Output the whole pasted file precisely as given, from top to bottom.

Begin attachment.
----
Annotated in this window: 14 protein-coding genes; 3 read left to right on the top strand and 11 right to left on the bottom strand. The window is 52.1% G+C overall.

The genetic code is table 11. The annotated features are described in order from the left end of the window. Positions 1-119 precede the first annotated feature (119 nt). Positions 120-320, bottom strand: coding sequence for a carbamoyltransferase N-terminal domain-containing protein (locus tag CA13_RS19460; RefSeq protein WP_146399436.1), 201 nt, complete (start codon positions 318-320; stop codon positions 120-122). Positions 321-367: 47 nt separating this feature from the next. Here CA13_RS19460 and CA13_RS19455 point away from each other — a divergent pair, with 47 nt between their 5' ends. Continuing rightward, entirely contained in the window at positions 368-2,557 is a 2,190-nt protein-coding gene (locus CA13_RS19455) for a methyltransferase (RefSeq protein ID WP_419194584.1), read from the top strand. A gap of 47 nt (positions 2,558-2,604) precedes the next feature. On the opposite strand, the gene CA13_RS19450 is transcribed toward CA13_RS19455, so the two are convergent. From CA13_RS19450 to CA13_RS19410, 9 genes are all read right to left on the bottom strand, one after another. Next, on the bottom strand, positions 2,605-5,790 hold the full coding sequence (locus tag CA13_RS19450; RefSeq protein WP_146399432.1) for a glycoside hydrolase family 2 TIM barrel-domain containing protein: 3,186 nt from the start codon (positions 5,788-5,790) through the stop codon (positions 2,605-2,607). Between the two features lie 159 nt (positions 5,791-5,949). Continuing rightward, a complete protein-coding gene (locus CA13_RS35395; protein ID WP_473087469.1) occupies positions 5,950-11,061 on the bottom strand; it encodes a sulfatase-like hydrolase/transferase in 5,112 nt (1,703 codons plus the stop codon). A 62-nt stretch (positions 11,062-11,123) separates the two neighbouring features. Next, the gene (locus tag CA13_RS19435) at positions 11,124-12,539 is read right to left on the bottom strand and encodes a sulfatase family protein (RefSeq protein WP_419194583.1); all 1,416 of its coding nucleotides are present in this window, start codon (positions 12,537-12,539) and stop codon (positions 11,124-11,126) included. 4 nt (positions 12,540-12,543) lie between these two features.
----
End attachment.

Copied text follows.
Annotated in this window: 14 protein-coding genes; 3 read left to right on the top strand and 11 right to left on the bottom strand. The window is 52.1% G+C overall.

The genetic code is table 11. The annotated features are described in order from the left end of the window. Positions 1-119 precede the first annotated feature (119 nt). Positions 120-320, bottom strand: coding sequence for a carbamoyltransferase N-terminal domain-containing protein (locus tag CA13_RS19460; RefSeq protein WP_146399436.1), 201 nt, complete (start codon positions 318-320; stop codon positions 120-122). Positions 321-367: 47 nt separating this feature from the next. Here CA13_RS19460 and CA13_RS19455 point away from each other — a divergent pair, with 47 nt between their 5' ends. Continuing rightward, entirely contained in the window at positions 368-2,557 is a 2,190-nt protein-coding gene (locus CA13_RS19455) for a methyltransferase (RefSeq protein ID WP_419194584.1), read from the top strand. A gap of 47 nt (positions 2,558-2,604) precedes the next feature. On the opposite strand, the gene CA13_RS19450 is transcribed toward CA13_RS19455, so the two are convergent. From CA13_RS19450 to CA13_RS19410, 9 genes are all read right to left on the bottom strand, one after another. Next, on the bottom strand, positions 2,605-5,790 hold the full coding sequence (locus tag CA13_RS19450; RefSeq protein WP_146399432.1) for a glycoside hydrolase family 2 TIM barrel-domain containing protein: 3,186 nt from the start codon (positions 5,788-5,790) through the stop codon (positions 2,605-2,607). Between the two features lie 159 nt (positions 5,791-5,949). Continuing rightward, a complete protein-coding gene (locus CA13_RS35395; protein ID WP_473087469.1) occupies positions 5,950-11,061 on the bottom strand; it encodes a sulfatase-like hydrolase/transferase in 5,112 nt (1,703 codons plus the stop codon). A 62-nt stretch (positions 11,062-11,123) separates the two neighbouring features. Next, the gene (locus tag CA13_RS19435) at positions 11,124-12,539 is read right to left on the bottom strand and encodes a sulfatase family protein (RefSeq protein WP_419194583.1); all 1,416 of its coding nucleotides are present in this window, start codon (positions 12,537-12,539) and stop codon (positions 11,124-11,126) included. 4 nt (positions 12,540-12,543) lie between these two features.